According to the 2011 American Community Survey, the estimated median income for a household in the village was $63,756, and the median income for a family was $74,915. The per capita income for the village was $30,049. About 8.2% of families and 9.9% of the population were below the poverty line, including 14.4% of those under age 18 and 4.3% of those age 65 or over.
The village is home to a large Sikhgurdwara on its northwest side that is visited by Sikhs from across the country.
Streetfest- Similar to Taste of Chicago, this event includes lines of food vendors down the streets of Downtown Palatine, with music playing and games and other fun activities going on at the same time. This happens at the end of every summer (August) every year and is meant for families and friends to enjoy.
Fourth of July Celebration- Another tradition of Palatine is the schedule of Fourth of July events that occur every year. From an annual parade, to fireworks which traditionally occur on the third of July, to the carnival that comes into town, Palatine is full of the traditional celebration of every Fourth of July holiday. Events are for members of all ages, and are things that occur every year.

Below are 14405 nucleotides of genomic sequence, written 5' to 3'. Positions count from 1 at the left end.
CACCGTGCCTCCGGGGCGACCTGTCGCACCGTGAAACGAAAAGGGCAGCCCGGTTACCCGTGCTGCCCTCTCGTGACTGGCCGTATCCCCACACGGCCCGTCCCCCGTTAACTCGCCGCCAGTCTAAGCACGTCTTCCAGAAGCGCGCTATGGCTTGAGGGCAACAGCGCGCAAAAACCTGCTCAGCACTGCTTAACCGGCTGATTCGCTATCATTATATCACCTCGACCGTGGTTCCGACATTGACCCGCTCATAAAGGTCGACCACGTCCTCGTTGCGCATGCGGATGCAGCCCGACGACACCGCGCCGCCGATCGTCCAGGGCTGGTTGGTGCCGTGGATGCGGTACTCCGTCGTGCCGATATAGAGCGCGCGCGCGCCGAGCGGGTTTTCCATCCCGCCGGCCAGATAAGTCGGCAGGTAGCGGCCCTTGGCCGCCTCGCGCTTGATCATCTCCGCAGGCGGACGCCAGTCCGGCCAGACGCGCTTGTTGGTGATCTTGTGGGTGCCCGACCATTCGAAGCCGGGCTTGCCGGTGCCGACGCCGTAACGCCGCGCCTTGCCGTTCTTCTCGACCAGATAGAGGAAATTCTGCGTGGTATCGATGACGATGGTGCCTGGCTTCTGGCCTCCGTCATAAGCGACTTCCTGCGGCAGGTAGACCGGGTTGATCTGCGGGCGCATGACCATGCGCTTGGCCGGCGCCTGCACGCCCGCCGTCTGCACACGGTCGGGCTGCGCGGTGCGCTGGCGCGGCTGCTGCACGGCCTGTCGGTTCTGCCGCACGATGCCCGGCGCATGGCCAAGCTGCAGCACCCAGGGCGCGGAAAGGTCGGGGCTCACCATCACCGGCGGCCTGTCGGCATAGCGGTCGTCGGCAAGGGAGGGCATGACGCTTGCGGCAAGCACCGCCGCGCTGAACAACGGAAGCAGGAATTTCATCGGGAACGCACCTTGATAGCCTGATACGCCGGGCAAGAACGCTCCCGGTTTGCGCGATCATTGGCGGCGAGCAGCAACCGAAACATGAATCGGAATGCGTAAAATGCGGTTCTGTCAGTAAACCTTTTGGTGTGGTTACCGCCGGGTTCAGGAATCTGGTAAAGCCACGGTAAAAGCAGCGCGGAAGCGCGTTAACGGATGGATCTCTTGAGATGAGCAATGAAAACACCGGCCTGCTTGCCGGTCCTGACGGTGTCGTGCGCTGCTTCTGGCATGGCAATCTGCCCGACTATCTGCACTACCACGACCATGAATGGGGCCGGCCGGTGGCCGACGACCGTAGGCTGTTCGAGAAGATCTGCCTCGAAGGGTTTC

Oktoberfest- A newer tradition, this celebration started in 2008 and is hosted by the Rotary Club of Palatine. Live German music, craft and imported beer, and local food vendors celebrate Palatine's German roots. This is an all-ages celebration, but Family Day on Saturday morning has activities geared toward younger folks. The event begins Friday night on the third weekend in September.
Parks and recreation
Cottonwood Park is one of many parks operated by the Palatine Park District.
The Palatine Park District operates swimming pools at Family Aquatic Center, Birchwood, and Eagle, as well as recreational centers at Community Center, Birchwood, and Falcon Park - which opened in January 2010.
Palatine operates under the Council-manager form of local government. Six councilmen are elected from their respective districts, while the entire village elects the Village Clerk and the Mayor. The council then hires a Village Manager to oversee the town's day-to-day operation. The current mayor is Jim Schwantz.